Calm is returning to parts of the Muslim world after days of sometimes violent and deadly protests over an anti-Islamic video posted on the Internet.
Firefighters in Egypt Saturday doused small fires dotting Cairo's Tahrir Square, sending plumes of smoke into the air. The clean-up followed a night of clashes between demonstrators and police that left one protester dead.
In Sudan, which also saw deadly protests, police patrolled the streets of Khartoum Saturday while traffic passed by the U.S., British and German embassies, all still showing signs of damage.
Other countries which had seen days of protests, including Tunisia and Yemen, were also quieter Saturday. Still, new protests raged Saturday in Afghanistan, India and Sydney, Australia.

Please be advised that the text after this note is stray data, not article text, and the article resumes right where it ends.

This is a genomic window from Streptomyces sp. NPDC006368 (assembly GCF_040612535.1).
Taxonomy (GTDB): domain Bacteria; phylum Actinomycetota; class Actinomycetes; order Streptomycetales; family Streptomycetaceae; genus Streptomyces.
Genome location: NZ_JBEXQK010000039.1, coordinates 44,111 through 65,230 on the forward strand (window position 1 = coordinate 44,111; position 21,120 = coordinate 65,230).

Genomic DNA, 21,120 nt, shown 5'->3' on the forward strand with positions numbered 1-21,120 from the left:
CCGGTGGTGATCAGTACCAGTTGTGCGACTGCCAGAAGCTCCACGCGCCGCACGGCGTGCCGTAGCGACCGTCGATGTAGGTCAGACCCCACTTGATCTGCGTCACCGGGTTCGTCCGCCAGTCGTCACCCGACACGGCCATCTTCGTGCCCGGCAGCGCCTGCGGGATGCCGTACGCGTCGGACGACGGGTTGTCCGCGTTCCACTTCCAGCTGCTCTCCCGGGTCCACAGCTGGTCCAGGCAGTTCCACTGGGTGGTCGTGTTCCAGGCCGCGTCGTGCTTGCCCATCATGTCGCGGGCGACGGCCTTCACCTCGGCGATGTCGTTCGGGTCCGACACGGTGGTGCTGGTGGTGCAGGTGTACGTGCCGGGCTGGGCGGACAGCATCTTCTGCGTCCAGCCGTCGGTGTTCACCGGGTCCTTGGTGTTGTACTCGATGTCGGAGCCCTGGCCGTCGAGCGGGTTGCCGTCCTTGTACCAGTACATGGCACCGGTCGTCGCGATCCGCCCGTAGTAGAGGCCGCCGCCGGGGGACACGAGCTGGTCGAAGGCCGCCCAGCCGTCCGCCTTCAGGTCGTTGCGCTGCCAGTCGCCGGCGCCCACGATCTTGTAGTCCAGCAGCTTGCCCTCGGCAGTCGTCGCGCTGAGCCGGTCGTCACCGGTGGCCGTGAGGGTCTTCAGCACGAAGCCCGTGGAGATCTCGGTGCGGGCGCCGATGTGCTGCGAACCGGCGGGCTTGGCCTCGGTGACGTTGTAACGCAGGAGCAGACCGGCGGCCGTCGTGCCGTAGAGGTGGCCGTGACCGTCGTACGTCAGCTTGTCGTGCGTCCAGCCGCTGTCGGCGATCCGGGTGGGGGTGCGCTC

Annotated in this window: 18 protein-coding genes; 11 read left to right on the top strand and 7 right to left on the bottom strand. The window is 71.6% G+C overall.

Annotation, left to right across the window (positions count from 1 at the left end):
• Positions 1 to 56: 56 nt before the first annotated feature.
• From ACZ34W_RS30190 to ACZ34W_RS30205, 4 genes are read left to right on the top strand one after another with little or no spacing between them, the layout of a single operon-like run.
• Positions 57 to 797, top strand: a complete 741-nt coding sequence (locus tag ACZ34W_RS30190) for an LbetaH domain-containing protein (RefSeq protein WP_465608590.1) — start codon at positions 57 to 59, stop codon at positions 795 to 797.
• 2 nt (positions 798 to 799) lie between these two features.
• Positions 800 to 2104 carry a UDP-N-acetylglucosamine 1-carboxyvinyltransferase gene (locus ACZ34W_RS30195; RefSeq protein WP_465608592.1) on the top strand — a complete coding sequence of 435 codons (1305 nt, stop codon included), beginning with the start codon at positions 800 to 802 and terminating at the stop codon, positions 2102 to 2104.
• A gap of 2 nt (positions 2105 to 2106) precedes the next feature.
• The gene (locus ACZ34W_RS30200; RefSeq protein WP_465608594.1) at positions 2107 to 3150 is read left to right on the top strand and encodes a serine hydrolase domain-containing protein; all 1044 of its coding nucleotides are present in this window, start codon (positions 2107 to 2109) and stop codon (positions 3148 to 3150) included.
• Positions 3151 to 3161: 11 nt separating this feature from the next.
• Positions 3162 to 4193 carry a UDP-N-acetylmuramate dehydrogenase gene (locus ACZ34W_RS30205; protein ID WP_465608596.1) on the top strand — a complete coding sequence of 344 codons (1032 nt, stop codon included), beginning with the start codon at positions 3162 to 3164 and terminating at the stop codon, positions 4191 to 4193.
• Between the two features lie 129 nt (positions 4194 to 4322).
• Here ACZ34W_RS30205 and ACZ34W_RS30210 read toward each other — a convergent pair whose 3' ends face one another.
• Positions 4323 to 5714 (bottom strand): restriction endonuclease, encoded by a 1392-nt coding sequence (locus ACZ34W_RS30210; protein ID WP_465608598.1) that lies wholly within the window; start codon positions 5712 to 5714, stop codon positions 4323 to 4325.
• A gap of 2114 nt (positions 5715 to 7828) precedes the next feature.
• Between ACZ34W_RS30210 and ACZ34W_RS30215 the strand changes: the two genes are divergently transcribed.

Also Saturday, al-Qaida's branch in Yemen called for more attacks on U.S. embassies, citing Tuesday's deadly attack on the U.S. consulate in Benghazi, Libya as the best example.
In that attack, protesters breached the consulate's security and killed U.S. Ambassador to Libya Christopher Stevens and three of his staffers. Some U.S. and Libyan officials say the attack was planned and that the attackers used the protest as a cover.
Late Friday, U.S. Defense Secretary Leon Panetta told Foreign Policy Magazine's
National Security channel that Washington is positioning its forces to protect American personnel and respond to continued unrest, as needed.
Other governments have also increased security. Egyptian forces sealed off the area near the U.S. Embassy in Cairo, Friday and took dozens of protesters into custody overnight.
At least five protesters have died in this week's protests, including two in Tunisia, one in Lebanon and Egypt, and at least one in Sudan.
Some information for this report was provided by AP, AFP and Reuters.